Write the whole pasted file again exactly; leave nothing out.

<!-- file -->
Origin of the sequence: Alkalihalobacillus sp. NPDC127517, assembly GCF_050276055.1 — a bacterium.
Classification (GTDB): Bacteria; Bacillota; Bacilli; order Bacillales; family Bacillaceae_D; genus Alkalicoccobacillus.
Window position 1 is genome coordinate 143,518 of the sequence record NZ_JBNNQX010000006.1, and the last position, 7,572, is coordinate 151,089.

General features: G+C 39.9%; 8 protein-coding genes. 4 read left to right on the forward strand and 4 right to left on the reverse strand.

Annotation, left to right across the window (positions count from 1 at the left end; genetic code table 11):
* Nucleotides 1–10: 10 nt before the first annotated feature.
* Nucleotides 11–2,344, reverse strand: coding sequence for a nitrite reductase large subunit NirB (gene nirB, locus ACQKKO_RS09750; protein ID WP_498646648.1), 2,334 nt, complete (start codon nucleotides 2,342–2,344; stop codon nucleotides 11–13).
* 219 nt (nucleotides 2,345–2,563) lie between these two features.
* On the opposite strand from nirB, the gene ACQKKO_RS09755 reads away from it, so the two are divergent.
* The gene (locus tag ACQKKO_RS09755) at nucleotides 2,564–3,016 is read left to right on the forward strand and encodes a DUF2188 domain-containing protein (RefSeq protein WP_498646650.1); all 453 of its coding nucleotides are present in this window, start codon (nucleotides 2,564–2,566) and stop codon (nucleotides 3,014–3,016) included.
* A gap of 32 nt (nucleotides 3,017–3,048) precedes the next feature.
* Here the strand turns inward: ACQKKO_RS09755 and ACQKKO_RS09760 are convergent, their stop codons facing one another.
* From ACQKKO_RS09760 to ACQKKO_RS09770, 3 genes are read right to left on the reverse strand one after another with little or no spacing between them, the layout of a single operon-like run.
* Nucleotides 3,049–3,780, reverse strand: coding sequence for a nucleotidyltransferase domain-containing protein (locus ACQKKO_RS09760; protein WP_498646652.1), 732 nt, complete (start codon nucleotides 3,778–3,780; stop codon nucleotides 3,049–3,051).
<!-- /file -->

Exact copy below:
Origin of the sequence: Alkalihalobacillus sp. NPDC127517, assembly GCF_050276055.1 — a bacterium.
Classification (GTDB): Bacteria; Bacillota; Bacilli; order Bacillales; family Bacillaceae_D; genus Alkalicoccobacillus.
Window position 1 is genome coordinate 143,518 of the sequence record NZ_JBNNQX010000006.1, and the last position, 7,572, is coordinate 151,089.

General features: G+C 39.9%; 8 protein-coding genes. 4 read left to right on the forward strand and 4 right to left on the reverse strand.

Annotation, left to right across the window (positions count from 1 at the left end; genetic code table 11):
* Nucleotides 1–10: 10 nt before the first annotated feature.
* Nucleotides 11–2,344, reverse strand: coding sequence for a nitrite reductase large subunit NirB (gene nirB, locus ACQKKO_RS09750; protein ID WP_498646648.1), 2,334 nt, complete (start codon nucleotides 2,342–2,344; stop codon nucleotides 11–13).
* 219 nt (nucleotides 2,345–2,563) lie between these two features.
* On the opposite strand from nirB, the gene ACQKKO_RS09755 reads away from it, so the two are divergent.
* The gene (locus tag ACQKKO_RS09755) at nucleotides 2,564–3,016 is read left to right on the forward strand and encodes a DUF2188 domain-containing protein (RefSeq protein WP_498646650.1); all 453 of its coding nucleotides are present in this window, start codon (nucleotides 2,564–2,566) and stop codon (nucleotides 3,014–3,016) included.
* A gap of 32 nt (nucleotides 3,017–3,048) precedes the next feature.
* Here the strand turns inward: ACQKKO_RS09755 and ACQKKO_RS09760 are convergent, their stop codons facing one another.
* From ACQKKO_RS09760 to ACQKKO_RS09770, 3 genes are read right to left on the reverse strand one after another with little or no spacing between them, the layout of a single operon-like run.
* Nucleotides 3,049–3,780, reverse strand: coding sequence for a nucleotidyltransferase domain-containing protein (locus ACQKKO_RS09760; protein WP_498646652.1), 732 nt, complete (start codon nucleotides 3,778–3,780; stop codon nucleotides 3,049–3,051).